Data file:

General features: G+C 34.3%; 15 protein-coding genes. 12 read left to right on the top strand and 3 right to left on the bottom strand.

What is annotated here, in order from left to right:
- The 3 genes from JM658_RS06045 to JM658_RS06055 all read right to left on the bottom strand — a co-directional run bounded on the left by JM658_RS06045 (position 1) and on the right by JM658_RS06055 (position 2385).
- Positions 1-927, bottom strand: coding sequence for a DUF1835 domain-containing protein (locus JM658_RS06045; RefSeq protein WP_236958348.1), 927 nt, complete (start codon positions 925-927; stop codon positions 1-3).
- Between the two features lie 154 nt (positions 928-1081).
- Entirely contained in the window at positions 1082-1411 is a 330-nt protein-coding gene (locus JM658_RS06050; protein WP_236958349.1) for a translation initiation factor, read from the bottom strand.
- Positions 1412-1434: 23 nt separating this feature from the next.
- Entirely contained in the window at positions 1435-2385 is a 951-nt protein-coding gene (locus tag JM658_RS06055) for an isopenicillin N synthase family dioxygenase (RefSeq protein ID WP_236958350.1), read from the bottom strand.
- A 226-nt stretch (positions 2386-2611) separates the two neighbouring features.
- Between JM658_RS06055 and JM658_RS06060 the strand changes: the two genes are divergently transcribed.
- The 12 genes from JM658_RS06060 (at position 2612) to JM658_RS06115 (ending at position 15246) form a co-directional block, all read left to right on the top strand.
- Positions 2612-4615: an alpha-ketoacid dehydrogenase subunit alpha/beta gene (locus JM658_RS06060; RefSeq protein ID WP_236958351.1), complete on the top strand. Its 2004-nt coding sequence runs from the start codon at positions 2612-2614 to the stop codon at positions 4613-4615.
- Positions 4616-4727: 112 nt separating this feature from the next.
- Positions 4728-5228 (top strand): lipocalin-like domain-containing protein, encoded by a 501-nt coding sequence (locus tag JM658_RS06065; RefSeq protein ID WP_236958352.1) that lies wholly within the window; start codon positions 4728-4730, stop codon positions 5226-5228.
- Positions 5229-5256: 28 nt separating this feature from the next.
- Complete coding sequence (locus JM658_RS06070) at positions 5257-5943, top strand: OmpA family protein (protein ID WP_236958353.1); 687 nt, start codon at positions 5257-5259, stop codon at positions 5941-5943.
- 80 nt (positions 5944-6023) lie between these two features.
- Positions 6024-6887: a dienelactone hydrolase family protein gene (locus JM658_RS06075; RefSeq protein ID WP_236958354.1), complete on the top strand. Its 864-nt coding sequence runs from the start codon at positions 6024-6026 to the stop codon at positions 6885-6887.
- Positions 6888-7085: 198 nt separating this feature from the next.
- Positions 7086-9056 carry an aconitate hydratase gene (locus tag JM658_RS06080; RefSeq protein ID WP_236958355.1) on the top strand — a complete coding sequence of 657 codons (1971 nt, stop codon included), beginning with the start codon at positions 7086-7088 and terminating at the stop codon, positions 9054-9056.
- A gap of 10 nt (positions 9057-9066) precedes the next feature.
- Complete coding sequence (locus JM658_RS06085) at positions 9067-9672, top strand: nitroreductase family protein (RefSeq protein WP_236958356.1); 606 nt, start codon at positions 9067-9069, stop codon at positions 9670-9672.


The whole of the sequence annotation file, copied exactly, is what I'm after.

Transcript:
General features: G+C 34.3%; 15 protein-coding genes. 12 read left to right on the top strand and 3 right to left on the bottom strand.

What is annotated here, in order from left to right:
- The 3 genes from JM658_RS06045 to JM658_RS06055 all read right to left on the bottom strand — a co-directional run bounded on the left by JM658_RS06045 (position 1) and on the right by JM658_RS06055 (position 2385).
- Positions 1-927, bottom strand: coding sequence for a DUF1835 domain-containing protein (locus JM658_RS06045; RefSeq protein WP_236958348.1), 927 nt, complete (start codon positions 925-927; stop codon positions 1-3).
- Between the two features lie 154 nt (positions 928-1081).
- Entirely contained in the window at positions 1082-1411 is a 330-nt protein-coding gene (locus JM658_RS06050; protein WP_236958349.1) for a translation initiation factor, read from the bottom strand.
- Positions 1412-1434: 23 nt separating this feature from the next.
- Entirely contained in the window at positions 1435-2385 is a 951-nt protein-coding gene (locus tag JM658_RS06055) for an isopenicillin N synthase family dioxygenase (RefSeq protein ID WP_236958350.1), read from the bottom strand.
- A 226-nt stretch (positions 2386-2611) separates the two neighbouring features.
- Between JM658_RS06055 and JM658_RS06060 the strand changes: the two genes are divergently transcribed.
- The 12 genes from JM658_RS06060 (at position 2612) to JM658_RS06115 (ending at position 15246) form a co-directional block, all read left to right on the top strand.
- Positions 2612-4615: an alpha-ketoacid dehydrogenase subunit alpha/beta gene (locus JM658_RS06060; RefSeq protein ID WP_236958351.1), complete on the top strand. Its 2004-nt coding sequence runs from the start codon at positions 2612-2614 to the stop codon at positions 4613-4615.
- Positions 4616-4727: 112 nt separating this feature from the next.
- Positions 4728-5228 (top strand): lipocalin-like domain-containing protein, encoded by a 501-nt coding sequence (locus tag JM658_RS06065; RefSeq protein ID WP_236958352.1) that lies wholly within the window; start codon positions 4728-4730, stop codon positions 5226-5228.
- Positions 5229-5256: 28 nt separating this feature from the next.
- Complete coding sequence (locus JM658_RS06070) at positions 5257-5943, top strand: OmpA family protein (protein ID WP_236958353.1); 687 nt, start codon at positions 5257-5259, stop codon at positions 5941-5943.
- 80 nt (positions 5944-6023) lie between these two features.
- Positions 6024-6887: a dienelactone hydrolase family protein gene (locus JM658_RS06075; RefSeq protein ID WP_236958354.1), complete on the top strand. Its 864-nt coding sequence runs from the start codon at positions 6024-6026 to the stop codon at positions 6885-6887.
- Positions 6888-7085: 198 nt separating this feature from the next.
- Positions 7086-9056 carry an aconitate hydratase gene (locus tag JM658_RS06080; RefSeq protein ID WP_236958355.1) on the top strand — a complete coding sequence of 657 codons (1971 nt, stop codon included), beginning with the start codon at positions 7086-7088 and terminating at the stop codon, positions 9054-9056.
- A gap of 10 nt (positions 9057-9066) precedes the next feature.
- Complete coding sequence (locus JM658_RS06085) at positions 9067-9672, top strand: nitroreductase family protein (RefSeq protein WP_236958356.1); 606 nt, start codon at positions 9067-9069, stop codon at positions 9670-9672.